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논문검색은 역시 페이퍼서치

영미문학페미니즘검색

Feminist Stidies in English Literature


  • - 주제 : 어문학분야 > 영문학
  • - 성격 : 학술지
  • - 간기: 연3회
  • - 국내 등재 : KCI 등재
  • - 해외 등재 : -
  • - ISSN : 1226-9689
  • - 간행물명 변경 사항 :
논문제목
수록 범위 : 26권 1호 (2018)

Acting out Freedom: Mansfield Park and the World Interior of Capital

( Julie Choi )
8,000
초록보기
Mansfield Park is the most global novel in the Jane Austen oeuvre, not only because it openly exposes its connections to the terrestrial globe through the problematic Antigua estates of Sir Thomas Bertram, but also because of the worldly concerns of its heroine. Fanny is the only one interested in her uncle’s business in Antigua, the other backdrop to the pre-eminently English country house. The domestic values that would be apotheosized in Victorian culture were coming into their own in the idea of home, a sanitized and civilized domestic interior distinct from the unruly and savage exterior. The very definition of the interior depended on a world outside, hence my adoption of Peter Sloterdijk’s conception of “the world interior of capital” to chart my own reading of the newly interiorized home within the context of global colonial rule. This home would be enriched by the rich and exotic spoils of the “world” while remaining strictly separated from it. Conceptions of action, subjectivity, and freedom, all political markers of modernity, are inevitably transformed by what happens in the world of globalization. The contrast between the “strong, manly, spirited” efforts of the masculine versus her own “little bit (two Inches wide) of Ivory on which I work with so fine a Brush” is more telling than one might think. Ivory travelled on the same ships as slaves in the triangular trade. My paper seeks to show how action is gendered and domesticated for the smooth functioning of the world interior of capital.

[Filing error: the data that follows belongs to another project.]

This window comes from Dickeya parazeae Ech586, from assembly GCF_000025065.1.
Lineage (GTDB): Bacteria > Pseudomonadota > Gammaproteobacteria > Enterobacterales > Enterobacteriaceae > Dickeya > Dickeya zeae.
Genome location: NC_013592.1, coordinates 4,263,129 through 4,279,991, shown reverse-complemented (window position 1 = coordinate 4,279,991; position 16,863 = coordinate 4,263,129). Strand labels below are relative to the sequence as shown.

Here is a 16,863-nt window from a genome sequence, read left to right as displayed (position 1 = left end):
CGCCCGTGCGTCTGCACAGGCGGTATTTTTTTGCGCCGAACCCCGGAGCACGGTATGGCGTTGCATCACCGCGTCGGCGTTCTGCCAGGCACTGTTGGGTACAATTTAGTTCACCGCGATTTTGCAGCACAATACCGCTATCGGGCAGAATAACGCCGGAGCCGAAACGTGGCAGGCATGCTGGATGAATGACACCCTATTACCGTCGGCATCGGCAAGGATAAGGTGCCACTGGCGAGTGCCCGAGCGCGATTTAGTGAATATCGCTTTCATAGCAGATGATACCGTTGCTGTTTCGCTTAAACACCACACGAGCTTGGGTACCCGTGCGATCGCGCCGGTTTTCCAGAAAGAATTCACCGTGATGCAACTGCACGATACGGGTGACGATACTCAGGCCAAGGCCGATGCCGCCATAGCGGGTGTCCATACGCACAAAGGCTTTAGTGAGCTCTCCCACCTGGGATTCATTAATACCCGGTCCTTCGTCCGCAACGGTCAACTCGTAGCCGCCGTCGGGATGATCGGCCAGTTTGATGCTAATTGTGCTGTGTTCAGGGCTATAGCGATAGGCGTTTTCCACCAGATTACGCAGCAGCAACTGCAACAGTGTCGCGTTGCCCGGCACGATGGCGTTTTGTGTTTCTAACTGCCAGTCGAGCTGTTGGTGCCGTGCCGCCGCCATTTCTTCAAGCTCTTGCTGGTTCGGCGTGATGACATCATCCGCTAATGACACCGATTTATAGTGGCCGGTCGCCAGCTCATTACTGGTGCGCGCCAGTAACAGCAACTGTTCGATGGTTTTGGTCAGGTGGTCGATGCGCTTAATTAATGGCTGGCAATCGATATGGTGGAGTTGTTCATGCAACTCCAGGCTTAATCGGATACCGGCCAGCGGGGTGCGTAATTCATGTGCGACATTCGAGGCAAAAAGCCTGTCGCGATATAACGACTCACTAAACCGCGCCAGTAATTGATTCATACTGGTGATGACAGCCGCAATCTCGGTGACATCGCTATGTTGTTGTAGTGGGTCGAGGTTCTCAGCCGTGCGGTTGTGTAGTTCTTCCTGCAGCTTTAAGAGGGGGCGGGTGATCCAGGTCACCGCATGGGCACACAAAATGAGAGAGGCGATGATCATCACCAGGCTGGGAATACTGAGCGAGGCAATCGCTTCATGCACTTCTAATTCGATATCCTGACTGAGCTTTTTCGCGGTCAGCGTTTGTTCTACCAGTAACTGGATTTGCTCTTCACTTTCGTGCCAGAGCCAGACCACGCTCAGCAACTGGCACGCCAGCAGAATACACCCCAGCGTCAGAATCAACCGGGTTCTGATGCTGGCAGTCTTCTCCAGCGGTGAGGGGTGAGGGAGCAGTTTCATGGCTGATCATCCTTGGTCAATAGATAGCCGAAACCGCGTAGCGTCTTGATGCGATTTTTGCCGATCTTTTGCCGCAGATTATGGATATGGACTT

7,100
초록보기
While the influence of Virginia Woolf’s writing on Eudora Welty’s fiction has been touched upon briefly, and occasionally fully examined, by several critics, no critical attention has been drawn to the two writers’ highly similar creation of outsider characters. This essay proposes that Welty’s portrayal of Miss Eckhart in her short story cycle The Golden Apples (1949) can be read as a response to Woolf’s depiction of Miss Kilman in Mrs Dalloway (1925). Both characters are depicted as German spinster tutors who have an intense homoerotic desire for their pupils and are ostracized by society. Against the backdrop of the early 1920s, both texts let us take a glance at how an interwar society marginalizes an outsider in tandem with the rise of anti-German sentiment in England and the United States. Particularly, by comparing the two characters’ outsiderness marked by their class, gender, sexuality, physicality, and ethnicity/nationality, this essay attempts to show how the two writers’ treatment of them helps us configure the ways in which space intervenes in the (re)production of individual identities. While Miss Kilman’s shopping excursion designates her as a lesbian flaneur and epitomizes the department store’s function as a heterosexing, pseudo-public space, Miss Eckhart’s piano recital represents her agency as an artist who works to transform domestic space into an alternative public sphere for children and women in a small town in rural Mississippi. A kinship between Woolf and Welty established through their similar characters encourages us not only to interrogate the position of outsiderness predicated upon the dialectics between difference and sameness, but to problematize normative, exclusive, and heterogeneous locales functioning in society.
6,800
초록보기